Around that time, Cervantes and about a dozen workers at the GM plant started organizing and formed an advocacy group called Generating Movement. “The principal idea was to form an independent union that really fought for better conditions for the workers at the plant,” Cervantes said.
Under GM’s contract with a union that is part of Mexico’s Confederation of Mexican Workers, known as the CTM, wages and benefits were kept low, Cervantes said. The average base salary at the plant is now about $685 a month, he said, and workers were unhappy with the plant’s COVID response. GM’s Mexico office did not immediately respond to a request for comment.
It wasn’t long before the company caught wind of the group’s plans. In August 2019, Cervantes was summoned for the drug test and fired.
Other organizers were fired in the following months, but the workers’ determination wasn’t broken. “They fire us for raising our voices, but we don’t give up, we just continue to fight,” said Cervantes.
Under Mexico’s new labor law, companies in Mexico must allow workers to vote to ratify or reject their collective bargaining agreements. The voting began in May 2020 and must be completed by 2024. Of some 85,000 agreements in the country, around 1,500 companies have held votes to date, according to Nolan. Workers at just a handful of small companies have thrown out their contracts. The vote at the GM plant, with nearly 6,000 employees, was one of the biggest yet.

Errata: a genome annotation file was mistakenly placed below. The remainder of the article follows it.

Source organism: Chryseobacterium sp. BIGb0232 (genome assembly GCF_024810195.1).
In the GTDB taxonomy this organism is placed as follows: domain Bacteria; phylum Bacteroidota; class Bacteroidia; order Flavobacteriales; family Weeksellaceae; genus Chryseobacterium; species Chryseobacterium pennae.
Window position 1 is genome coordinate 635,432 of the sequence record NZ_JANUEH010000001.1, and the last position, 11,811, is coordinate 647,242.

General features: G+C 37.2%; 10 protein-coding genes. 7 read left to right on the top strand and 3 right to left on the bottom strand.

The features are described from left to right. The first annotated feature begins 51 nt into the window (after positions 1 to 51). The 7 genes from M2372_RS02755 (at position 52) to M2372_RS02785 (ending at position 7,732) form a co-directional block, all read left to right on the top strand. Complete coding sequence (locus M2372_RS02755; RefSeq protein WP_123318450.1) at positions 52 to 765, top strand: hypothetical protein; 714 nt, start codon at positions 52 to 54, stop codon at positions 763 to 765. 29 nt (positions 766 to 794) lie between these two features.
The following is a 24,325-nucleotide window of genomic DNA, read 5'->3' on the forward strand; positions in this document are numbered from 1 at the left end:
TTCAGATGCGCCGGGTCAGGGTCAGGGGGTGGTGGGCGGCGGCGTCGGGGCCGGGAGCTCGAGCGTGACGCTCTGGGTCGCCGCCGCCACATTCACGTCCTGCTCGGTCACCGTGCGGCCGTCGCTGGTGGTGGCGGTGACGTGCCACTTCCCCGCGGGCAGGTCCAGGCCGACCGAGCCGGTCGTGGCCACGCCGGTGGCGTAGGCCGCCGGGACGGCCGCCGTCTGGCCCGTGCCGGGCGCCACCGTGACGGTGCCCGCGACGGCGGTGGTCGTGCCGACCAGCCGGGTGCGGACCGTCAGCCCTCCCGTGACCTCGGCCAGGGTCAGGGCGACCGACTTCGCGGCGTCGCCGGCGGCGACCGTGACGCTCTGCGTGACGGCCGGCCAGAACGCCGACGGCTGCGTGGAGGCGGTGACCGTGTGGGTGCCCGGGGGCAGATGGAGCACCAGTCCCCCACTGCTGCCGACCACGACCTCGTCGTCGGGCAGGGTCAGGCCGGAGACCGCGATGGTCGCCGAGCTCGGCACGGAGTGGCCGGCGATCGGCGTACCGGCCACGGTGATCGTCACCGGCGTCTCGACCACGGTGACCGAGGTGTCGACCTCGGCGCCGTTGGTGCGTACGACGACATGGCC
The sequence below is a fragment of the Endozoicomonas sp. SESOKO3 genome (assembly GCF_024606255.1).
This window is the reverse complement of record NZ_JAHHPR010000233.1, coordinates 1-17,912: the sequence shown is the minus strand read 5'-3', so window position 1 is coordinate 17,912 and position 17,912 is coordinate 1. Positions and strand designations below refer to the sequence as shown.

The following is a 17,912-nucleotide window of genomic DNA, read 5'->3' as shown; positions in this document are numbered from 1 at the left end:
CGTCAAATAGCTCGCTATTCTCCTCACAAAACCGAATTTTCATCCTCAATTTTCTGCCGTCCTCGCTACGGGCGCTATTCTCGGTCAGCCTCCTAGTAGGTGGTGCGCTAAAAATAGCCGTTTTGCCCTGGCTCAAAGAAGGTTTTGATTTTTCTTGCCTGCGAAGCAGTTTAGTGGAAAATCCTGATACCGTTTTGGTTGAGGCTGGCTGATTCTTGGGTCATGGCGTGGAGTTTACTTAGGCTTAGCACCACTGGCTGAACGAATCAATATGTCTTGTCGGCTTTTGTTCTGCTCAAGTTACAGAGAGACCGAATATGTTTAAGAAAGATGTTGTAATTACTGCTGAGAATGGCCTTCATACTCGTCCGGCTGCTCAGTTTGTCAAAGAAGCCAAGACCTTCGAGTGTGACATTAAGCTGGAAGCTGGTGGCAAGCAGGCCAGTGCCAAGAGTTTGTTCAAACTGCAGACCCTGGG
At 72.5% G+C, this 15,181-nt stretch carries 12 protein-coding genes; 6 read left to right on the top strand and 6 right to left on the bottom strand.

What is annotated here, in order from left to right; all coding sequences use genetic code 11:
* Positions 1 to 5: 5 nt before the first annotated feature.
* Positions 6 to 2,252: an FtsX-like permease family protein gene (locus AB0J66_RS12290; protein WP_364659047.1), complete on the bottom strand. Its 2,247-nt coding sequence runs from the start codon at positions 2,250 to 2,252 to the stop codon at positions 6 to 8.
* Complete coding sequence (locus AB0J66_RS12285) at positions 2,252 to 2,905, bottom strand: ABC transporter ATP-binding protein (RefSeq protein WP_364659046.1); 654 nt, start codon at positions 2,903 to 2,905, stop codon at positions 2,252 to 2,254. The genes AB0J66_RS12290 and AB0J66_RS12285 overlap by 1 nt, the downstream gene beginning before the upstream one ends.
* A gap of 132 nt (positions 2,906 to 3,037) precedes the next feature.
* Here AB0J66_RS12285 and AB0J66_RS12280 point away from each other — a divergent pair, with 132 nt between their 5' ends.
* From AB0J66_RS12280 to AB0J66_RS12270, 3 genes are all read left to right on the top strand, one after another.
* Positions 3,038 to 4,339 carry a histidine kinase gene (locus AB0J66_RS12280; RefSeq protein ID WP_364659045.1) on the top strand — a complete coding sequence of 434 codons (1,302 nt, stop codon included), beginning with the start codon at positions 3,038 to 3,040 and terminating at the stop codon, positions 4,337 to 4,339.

The vote first took place in April, but it was riddled with irregularities. In the lead up, union and company representatives attempted to sow fear, telling the workers that if they voted to reject the agreement then they would lose their benefits or jobs. Then, after the first day of voting, union leaders, apparently realizing that they were losing, tampered with the ballots, impeding the vote’s continuation, according to a report by Mexico’s labor secretary reviewed by VICE World News.
As a result, Mexico’s labor secretary annulled the vote and scheduled a new round for August, this time with a large contingent of observers from the ministry, Mexico’s electoral institute and observers from the International Labor Organization, and ordered the union and the company to take measures to promote a fair process.
The Mexican government was backed by the United States Trade Representative under a binational agreement which required GM to “issue a statement of neutrality.”
Organizers with Generating Movement worked hard to educate their fellow workers, and in the end, the agreement was soundly rejected by a vote of 3,214 to 2,623. Now they must win the approval of 30 percent of employees for a new union which will negotiate a new collective bargaining agreement with the company.
“An historic door has been opened that allows the workers to join a union that was formed by the workers and defends their rights,” said Cervantes, who hopes to have his job reinstated.